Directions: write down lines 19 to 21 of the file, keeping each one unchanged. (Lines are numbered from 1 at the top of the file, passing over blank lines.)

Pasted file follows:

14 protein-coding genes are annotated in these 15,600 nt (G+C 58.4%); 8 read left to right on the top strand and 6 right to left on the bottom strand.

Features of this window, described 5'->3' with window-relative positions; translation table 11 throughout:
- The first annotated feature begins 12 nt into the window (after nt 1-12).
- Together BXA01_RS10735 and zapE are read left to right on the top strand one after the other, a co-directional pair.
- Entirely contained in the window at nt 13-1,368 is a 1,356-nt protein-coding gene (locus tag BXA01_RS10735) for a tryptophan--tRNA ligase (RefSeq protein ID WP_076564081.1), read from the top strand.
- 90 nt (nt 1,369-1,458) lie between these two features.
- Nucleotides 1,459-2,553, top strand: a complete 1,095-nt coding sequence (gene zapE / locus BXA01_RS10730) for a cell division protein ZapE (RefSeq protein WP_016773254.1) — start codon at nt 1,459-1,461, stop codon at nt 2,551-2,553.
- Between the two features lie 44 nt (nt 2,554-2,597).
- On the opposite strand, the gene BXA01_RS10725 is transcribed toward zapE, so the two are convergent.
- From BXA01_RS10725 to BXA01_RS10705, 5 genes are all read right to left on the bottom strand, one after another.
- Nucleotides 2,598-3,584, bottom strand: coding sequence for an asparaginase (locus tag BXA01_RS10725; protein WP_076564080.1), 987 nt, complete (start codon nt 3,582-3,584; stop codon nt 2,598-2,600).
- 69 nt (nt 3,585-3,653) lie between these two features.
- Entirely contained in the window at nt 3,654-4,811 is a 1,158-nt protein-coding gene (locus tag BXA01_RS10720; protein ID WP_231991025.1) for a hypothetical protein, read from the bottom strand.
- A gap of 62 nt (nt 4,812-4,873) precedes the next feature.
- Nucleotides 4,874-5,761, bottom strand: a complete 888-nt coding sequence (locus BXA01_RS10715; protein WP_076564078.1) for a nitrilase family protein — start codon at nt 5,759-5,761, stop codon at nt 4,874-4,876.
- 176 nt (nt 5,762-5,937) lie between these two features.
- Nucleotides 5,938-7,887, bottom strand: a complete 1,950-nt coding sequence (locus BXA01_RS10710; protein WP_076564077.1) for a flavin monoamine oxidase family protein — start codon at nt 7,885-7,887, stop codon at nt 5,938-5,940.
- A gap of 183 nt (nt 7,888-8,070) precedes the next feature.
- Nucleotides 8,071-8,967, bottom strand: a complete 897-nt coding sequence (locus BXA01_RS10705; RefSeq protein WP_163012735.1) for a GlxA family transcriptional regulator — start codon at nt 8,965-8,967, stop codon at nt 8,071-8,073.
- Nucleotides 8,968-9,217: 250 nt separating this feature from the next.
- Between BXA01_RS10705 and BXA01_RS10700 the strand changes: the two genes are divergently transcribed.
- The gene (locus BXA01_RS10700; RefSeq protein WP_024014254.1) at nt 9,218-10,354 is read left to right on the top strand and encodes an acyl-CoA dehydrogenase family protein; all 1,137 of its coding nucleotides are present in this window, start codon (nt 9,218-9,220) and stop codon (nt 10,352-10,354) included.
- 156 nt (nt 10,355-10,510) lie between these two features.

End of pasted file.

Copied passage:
- Nucleotides 8,071-8,967, bottom strand: a complete 897-nt coding sequence (locus BXA01_RS10705; RefSeq protein WP_163012735.1) for a GlxA family transcriptional regulator — start codon at nt 8,965-8,967, stop codon at nt 8,071-8,073.
- Nucleotides 8,968-9,217: 250 nt separating this feature from the next.
- Between BXA01_RS10705 and BXA01_RS10700 the strand changes: the two genes are divergently transcribed.